The conferences in the summer of 1942 provided the detailed theoretical basis for the design of the atomic bomb, and convinced Oppenheimer of the benefits of having a single centralized laboratory to manage the research for the bomb project, rather than having specialists spread out at different sites across the United States.
Though it involved over thirty different research and production sites, the Manhattan Project was largely carried out in three secret scientific cities and one public site that were established by power of eminent domain: Los Alamos, New Mexico; Oak Ridge, Tennessee; and Hanford, Washington. The latter two sites were chosen to gain access to the vast quantities of cheap (hydro-)electrical power available locally, which were necessary for the production of uranium-235 and plutonium.
The Los Alamos National Laboratory was built on a mesa that previously hosted the Los Alamos Ranch School. The site was chosen primarily for its remoteness from prying eyes. In addition to being the main 'think-tank', Los Alamos was responsible for final assembly of the bombs, mainly from materials and components produced by the other sites. Manufacturing undertaken at Los Alamos included casings, explosive lenses, and reduction and smelting of fissile materials into bomb cores.
Oak Ridge facilities covered more than 60,000 acres (243 km²) of several former farm communities in the Tennessee Valley area. Some Tennessee families were given two weeks' notice to vacate family farm lands that had been their home for generations. So secret was the site during WW2 that even the state governor was unaware that Oak Ridge (what was to become the fifth largest city in the state) was being built. At one point Oak Ridge plants were consuming 1/7th of all the electrical power being produced in the USA, more than the whole of New York City. Oak Ridge mainly produced uranium-235.
Hanford Site, which grew to almost 1000 square miles (2,600 km²), took over irrigated farm land, fruit orchards, a railroad, and two active farming communities, Hanford and White Bluffs, in a sparsely populated area adjacent to the Columbia River. Hanford was the plutonium production center.
The existence of these sites and the secret cities of Los Alamos, Oak Ridge, and Hanford were not made public until the announcement of the Hiroshima explosion and remained officially secret until the end of WWII.
Chicago pile - 1 As the Manhattan project progressed, Fermi and his crew worked on what was to be known as the very first nuclear chain reaction. The reactor was to be called CP-1 or Chicago Pile - 1. When this reactor was completed, it was a feat of engineering. And amazingly it worked, and they were able to control the Fission of uranium and create some plutonium.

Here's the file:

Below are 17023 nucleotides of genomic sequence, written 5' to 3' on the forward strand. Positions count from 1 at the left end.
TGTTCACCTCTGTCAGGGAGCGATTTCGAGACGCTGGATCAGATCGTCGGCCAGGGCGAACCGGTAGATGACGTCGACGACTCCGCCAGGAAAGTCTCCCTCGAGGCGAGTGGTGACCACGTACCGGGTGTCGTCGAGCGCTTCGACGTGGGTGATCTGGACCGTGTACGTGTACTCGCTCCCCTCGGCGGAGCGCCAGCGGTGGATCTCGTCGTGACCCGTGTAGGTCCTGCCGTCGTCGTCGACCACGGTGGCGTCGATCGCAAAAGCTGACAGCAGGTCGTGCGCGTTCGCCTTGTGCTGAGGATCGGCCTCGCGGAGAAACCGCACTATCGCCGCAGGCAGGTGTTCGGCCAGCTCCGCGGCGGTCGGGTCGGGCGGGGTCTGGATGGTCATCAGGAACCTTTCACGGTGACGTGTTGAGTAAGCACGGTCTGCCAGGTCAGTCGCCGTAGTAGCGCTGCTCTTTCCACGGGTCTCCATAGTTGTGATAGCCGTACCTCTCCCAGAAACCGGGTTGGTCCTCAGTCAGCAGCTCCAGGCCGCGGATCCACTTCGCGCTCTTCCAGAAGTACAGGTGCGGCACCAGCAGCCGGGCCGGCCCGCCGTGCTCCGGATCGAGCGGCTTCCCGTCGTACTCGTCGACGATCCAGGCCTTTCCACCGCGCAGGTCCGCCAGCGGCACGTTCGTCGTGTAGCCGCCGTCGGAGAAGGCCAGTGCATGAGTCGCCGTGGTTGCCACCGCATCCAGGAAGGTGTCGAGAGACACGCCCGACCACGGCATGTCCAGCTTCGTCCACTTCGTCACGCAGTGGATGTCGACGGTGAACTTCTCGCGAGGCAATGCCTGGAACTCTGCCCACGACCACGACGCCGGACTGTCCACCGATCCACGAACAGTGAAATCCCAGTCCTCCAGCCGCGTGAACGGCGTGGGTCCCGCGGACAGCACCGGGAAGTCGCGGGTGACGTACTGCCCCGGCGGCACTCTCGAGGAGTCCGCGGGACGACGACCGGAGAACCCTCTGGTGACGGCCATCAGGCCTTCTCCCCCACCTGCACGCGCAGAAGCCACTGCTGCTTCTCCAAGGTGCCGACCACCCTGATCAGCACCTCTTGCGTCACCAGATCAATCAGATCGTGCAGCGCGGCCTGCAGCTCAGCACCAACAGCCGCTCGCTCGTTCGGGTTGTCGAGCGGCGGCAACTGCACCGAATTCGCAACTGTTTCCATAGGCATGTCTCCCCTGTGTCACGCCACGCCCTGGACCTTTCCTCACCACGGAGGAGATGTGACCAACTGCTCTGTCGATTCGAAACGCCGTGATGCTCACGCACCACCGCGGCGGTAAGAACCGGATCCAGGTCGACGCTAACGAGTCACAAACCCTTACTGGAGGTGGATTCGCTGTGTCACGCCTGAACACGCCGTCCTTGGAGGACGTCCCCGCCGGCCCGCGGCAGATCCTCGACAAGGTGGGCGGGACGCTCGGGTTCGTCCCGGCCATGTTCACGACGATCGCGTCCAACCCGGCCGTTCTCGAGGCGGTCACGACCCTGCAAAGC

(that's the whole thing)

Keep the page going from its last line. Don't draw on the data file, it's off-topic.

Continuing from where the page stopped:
A selection of U.S. sites important to the Manhattan Project.
Major Manhattan Project sites and subdivisions included:
- Site W (Hanford, Washington): a plutonium production facility (now Hanford Site)
- Site X (Oak Ridge, Tennessee): enriched uranium production and plutonium production research (now Oak Ridge National Laboratory) Site X also included:
- X-10 Graphite Reactor: graphite reactor research pilot plant
- Y-12: electromagnetic separation uranium enrichment plant
- K-25: gaseous diffusion uranium enrichment plant
- S-50: thermal diffusion uranium enrichment plant (see K-25)
- Site Y (Los Alamos, New Mexico): a bomb research laboratory (now Los Alamos National Laboratory)
- Metallurgical Laboratory (Chicago, Illinois): reactor development
- Project Alberta (Wendover, Utah and Tinian): preparations for the combat delivery of the bombs
- Project Ames (Ames, Iowa): production of raw uranium metal (now Ames Laboratory)
- Project Camel (Inyokern, California): high-explosives research and non-nuclear engineering for the Fat Man bomb
- Project Trinity (Alamogordo, New Mexico): preparations for the testing of the first atomic bomb
- Radiation Laboratory (Berkeley, California): electromagnetic separation enrichment research (now Lawrence Berkeley National Laboratory)
Need for coordination
The measurements of the interactions of fast neutrons with the materials in a bomb were essential because the number of neutrons produced in the fission of uranium and plutonium must be known, and because the substance surrounding the nuclear material must have the ability to reflect, or scatter, neutrons back into the chain reaction before it is blown apart in order to increase the energy produced. Therefore, the neutron scattering properties of materials had to be measured to find the best reflectors.
Estimating the explosive power required knowledge of many other nuclear properties, including the cross section (a measure of the probability of an encounter between particles that result in a specified effect) for nuclear processes of neutrons in uranium and other elements. Fast neutrons could only be produced in particle accelerators, which were still relatively uncommon instruments in physics departments in 1942.
The need for better coordination was clear. By September 1942, the difficulties involved with conducting preliminary studies on nuclear weapons at universities scattered throughout the country indicated the need for a laboratory dedicated solely to that purpose. An even greater need was the construction of massive industrial plants to produce uranium-235 and plutonium - the fissionable materials that would provide the nuclear explosives.